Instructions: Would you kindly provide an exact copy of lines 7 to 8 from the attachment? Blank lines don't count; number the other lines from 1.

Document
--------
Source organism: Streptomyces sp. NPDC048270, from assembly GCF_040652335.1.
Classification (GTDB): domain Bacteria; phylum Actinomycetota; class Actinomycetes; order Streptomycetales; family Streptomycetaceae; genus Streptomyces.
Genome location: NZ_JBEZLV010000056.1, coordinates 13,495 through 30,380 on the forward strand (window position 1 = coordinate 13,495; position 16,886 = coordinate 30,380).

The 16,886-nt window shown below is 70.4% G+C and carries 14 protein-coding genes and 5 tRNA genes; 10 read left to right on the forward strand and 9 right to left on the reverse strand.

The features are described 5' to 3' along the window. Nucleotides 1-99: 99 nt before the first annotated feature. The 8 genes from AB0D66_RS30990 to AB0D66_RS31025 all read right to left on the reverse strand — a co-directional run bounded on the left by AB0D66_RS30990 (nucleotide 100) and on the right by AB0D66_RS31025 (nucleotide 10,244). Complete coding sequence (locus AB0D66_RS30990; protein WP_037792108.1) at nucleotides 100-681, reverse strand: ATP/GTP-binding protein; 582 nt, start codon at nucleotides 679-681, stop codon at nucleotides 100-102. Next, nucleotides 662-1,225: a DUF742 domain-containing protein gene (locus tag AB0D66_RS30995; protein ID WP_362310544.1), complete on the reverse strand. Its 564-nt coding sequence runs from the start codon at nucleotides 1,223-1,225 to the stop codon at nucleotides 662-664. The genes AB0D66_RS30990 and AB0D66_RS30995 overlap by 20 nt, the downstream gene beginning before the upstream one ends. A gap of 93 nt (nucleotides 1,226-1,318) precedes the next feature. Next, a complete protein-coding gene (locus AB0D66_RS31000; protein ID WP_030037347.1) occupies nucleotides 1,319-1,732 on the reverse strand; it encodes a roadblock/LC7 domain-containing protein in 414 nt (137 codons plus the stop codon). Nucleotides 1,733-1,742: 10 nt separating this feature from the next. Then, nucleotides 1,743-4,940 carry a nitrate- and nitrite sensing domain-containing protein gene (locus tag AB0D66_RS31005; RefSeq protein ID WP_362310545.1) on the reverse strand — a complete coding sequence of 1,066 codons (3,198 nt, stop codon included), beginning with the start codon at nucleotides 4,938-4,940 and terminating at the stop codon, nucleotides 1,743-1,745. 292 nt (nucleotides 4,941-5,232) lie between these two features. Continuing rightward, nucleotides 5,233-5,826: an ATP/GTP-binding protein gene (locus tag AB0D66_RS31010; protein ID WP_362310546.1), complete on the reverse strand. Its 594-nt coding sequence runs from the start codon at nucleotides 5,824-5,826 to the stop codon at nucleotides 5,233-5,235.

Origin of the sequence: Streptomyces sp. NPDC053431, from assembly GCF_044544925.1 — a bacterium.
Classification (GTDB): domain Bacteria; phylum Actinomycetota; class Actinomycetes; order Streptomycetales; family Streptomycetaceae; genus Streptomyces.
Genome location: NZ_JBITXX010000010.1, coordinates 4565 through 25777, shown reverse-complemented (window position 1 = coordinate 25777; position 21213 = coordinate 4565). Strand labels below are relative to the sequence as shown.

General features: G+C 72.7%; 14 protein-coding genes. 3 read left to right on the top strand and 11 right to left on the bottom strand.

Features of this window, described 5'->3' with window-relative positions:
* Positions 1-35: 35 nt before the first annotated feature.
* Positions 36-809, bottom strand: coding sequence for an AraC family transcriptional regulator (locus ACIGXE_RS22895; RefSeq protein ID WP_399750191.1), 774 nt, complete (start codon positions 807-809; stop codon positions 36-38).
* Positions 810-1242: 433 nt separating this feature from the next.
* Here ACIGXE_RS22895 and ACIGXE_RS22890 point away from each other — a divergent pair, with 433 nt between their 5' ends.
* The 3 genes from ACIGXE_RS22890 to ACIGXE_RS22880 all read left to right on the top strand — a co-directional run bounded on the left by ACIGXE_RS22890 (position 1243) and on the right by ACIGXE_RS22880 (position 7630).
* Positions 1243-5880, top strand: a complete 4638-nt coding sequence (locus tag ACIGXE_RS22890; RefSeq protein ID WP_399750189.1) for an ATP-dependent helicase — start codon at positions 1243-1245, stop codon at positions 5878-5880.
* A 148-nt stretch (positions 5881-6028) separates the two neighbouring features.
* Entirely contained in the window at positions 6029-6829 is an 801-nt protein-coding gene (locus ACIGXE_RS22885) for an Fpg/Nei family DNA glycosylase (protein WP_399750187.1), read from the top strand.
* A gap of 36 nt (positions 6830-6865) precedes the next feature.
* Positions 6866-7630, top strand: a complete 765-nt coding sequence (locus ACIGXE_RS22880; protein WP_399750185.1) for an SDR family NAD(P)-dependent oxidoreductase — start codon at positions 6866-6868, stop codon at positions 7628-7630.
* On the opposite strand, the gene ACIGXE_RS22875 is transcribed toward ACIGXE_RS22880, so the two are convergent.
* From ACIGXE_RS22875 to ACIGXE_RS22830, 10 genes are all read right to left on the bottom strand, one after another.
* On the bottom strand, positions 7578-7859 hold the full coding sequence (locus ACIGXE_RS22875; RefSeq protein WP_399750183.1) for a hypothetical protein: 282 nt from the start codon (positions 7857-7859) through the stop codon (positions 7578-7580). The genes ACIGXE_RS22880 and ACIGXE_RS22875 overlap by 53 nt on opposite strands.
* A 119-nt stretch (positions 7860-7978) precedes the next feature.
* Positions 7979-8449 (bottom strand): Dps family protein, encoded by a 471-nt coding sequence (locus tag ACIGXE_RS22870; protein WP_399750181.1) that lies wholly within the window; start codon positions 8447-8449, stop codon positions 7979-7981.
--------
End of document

Classification (GTDB): domain Bacteria; phylum Actinomycetota; class Actinomycetes; order Streptomycetales; family Streptomycetaceae; genus Streptomyces.
Genome location: NZ_JBITXX010000010.1, coordinates 4565 through 25777, shown reverse-complemented (window position 1 = coordinate 25777; position 21213 = coordinate 4565). Strand labels below are relative to the sequence as shown.